What are the messages in the plays Eumenides and Oedipus the King? How are these messages presented in the plays?

Both of these Greek tragedies are concerned with human responsibility as contrasted with vulnerability to the gods’ will. The main messages in Aeschylus’s play Eumenides include a son’s responsibility to avenge his father’s death and the gods’ unequaled power to resolve moral dilemmas. Principal messages of Sophocles’s Oedipus the King likewise include filial duty to their parents, but the emphasis is on the futility of preventing what is divinely ordained.

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Classical Greek tragedies usually include moral lessons about the cosmic order and the responsibility of humans to behave correctly, which includes obedience to divine will. The harsh messages of the plays generally focus on the negative consequences of irresponsible behavior, including inadequate or misplaced familial loyalty, and of challenging the gods’ power. The themes of Eumenides and Oedipus the King include variants on these two basic ideas. Both plays center on dilemmas that arise when sons—for whatever reason—fail to honor their parents or even harm or kill them.

Eumenides is the third and final play of Aescylus’s Oresteia cycle, a set of plays concerned with the house (or descendants) of Atreus. This family includes Atreus’s son Agamemnon and his son Orestes. After Clytemnestra, Orestes’s mother, kills her husband, Agamemnon, the son is honor-bound to avenge his father’s death. His dilemma is that to do so, he has to kill his mother, making him as immoral as she is. The mortals cannot resolve this dilemma on their own: Humans must rely on the gods to determine a just resolution. Athena helps create a court in which such problems can be addressed. The Eumenides will become agents of justice rather than of punishment.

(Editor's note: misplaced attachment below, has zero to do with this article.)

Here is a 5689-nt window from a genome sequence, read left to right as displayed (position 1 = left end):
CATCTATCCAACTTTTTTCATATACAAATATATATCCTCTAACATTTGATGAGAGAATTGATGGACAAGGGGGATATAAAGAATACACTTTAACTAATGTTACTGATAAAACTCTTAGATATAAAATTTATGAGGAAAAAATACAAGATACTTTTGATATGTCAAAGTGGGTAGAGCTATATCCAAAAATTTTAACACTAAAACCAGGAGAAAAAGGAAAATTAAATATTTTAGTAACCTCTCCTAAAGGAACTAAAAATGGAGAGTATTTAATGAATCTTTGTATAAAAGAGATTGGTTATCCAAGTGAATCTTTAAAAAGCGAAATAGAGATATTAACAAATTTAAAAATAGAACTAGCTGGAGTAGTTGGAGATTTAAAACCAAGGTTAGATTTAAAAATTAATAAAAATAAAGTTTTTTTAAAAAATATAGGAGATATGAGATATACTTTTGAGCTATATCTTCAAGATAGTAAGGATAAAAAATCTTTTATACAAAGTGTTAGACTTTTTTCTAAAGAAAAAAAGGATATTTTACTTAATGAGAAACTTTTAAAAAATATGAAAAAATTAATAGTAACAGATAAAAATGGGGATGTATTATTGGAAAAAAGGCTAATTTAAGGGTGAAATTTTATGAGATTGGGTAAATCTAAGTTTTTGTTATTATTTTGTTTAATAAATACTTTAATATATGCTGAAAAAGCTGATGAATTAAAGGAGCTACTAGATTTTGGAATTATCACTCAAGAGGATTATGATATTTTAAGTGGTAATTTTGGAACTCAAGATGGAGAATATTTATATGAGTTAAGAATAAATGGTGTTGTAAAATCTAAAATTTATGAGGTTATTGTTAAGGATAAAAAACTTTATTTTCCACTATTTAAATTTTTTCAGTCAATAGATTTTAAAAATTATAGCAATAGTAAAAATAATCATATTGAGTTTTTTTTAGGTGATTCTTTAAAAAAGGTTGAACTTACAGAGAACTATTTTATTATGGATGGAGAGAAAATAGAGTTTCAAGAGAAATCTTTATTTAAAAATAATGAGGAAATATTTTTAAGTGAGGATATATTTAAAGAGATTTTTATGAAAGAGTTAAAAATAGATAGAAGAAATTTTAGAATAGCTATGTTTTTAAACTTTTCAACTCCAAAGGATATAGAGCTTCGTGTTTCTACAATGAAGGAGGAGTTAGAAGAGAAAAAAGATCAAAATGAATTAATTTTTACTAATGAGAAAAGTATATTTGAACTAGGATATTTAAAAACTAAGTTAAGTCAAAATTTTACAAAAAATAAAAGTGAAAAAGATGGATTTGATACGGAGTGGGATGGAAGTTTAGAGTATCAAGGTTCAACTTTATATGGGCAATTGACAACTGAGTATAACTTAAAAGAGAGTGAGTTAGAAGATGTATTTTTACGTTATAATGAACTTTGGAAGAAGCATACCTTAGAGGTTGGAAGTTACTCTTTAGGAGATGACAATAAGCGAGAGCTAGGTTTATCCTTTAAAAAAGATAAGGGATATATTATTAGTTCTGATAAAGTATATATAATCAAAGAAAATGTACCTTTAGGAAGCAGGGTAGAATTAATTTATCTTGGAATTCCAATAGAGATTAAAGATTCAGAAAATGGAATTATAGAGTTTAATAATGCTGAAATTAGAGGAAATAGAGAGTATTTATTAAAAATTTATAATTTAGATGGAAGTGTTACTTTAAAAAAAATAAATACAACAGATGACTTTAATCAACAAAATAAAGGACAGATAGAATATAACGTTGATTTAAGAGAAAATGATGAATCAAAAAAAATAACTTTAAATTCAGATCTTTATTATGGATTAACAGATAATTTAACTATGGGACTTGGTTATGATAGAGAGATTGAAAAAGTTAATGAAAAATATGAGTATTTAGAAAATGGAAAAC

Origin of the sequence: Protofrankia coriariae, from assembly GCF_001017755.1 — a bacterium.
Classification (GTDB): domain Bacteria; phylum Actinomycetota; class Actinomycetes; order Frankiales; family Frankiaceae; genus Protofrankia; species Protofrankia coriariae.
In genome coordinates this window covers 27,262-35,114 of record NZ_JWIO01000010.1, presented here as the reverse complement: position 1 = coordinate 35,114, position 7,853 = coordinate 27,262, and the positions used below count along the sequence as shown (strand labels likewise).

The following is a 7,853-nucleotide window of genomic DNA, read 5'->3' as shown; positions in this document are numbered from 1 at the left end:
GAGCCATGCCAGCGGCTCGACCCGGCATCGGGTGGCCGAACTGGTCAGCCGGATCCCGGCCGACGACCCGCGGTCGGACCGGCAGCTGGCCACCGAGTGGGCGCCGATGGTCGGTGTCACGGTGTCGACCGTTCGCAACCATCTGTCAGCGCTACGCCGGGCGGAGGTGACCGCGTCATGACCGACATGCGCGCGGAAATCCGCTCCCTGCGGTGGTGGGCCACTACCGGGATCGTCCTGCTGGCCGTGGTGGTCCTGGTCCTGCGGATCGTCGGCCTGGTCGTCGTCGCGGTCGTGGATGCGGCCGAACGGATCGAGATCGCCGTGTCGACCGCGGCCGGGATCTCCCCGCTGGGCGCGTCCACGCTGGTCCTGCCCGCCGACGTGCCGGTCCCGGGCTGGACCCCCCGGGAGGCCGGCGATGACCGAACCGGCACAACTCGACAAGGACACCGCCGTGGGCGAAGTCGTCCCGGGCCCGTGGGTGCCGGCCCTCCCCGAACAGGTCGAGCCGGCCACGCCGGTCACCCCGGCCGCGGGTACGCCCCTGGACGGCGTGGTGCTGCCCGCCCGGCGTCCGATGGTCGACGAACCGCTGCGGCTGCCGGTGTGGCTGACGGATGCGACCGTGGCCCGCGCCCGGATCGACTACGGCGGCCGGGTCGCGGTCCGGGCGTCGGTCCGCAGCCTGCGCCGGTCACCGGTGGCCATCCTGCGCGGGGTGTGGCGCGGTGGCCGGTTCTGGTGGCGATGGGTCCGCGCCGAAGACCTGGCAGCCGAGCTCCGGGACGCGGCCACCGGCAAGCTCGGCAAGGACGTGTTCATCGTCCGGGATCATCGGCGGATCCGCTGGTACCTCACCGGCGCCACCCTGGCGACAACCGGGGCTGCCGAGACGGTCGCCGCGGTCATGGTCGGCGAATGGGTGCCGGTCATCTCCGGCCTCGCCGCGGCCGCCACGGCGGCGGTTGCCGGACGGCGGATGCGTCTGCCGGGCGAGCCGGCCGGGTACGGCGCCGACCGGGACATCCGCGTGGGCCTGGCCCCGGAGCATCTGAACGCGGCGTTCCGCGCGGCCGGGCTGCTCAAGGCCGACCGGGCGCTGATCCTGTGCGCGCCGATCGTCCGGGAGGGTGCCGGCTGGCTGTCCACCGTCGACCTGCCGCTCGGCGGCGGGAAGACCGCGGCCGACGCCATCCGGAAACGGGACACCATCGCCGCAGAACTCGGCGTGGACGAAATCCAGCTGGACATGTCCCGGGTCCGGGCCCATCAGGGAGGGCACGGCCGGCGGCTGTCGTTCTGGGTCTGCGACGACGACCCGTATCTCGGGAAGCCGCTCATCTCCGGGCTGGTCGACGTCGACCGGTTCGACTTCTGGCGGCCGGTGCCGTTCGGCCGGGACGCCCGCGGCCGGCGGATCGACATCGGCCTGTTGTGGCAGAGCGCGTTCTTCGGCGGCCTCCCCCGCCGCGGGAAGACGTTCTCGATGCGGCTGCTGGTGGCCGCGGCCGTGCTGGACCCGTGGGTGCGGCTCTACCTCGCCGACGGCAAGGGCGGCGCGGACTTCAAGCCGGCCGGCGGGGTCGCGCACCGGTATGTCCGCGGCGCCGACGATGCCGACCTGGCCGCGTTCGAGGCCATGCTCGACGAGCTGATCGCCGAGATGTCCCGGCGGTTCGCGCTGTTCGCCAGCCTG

In Oedipus the King, Oedipus is the son who inadvertently kills his own father. In this case, both his father and mother were initially responsible because they tried to avoid the inevitable outcome of a prophecy. They behave immorally by abandoning their own child. In this play, the adult Oedipus perpetuates the moral problems that he inherited, not only through the fight in which he slays Laius but by similarly ignoring Tiresias’s prophecies. The message that human ignore the gods’ decisions at their own peril is emphasized through the flouting of prophecies in two generations. Both Jocasta and Laius pay with their lives, and Oedipus is burdened with blindness and guilt.

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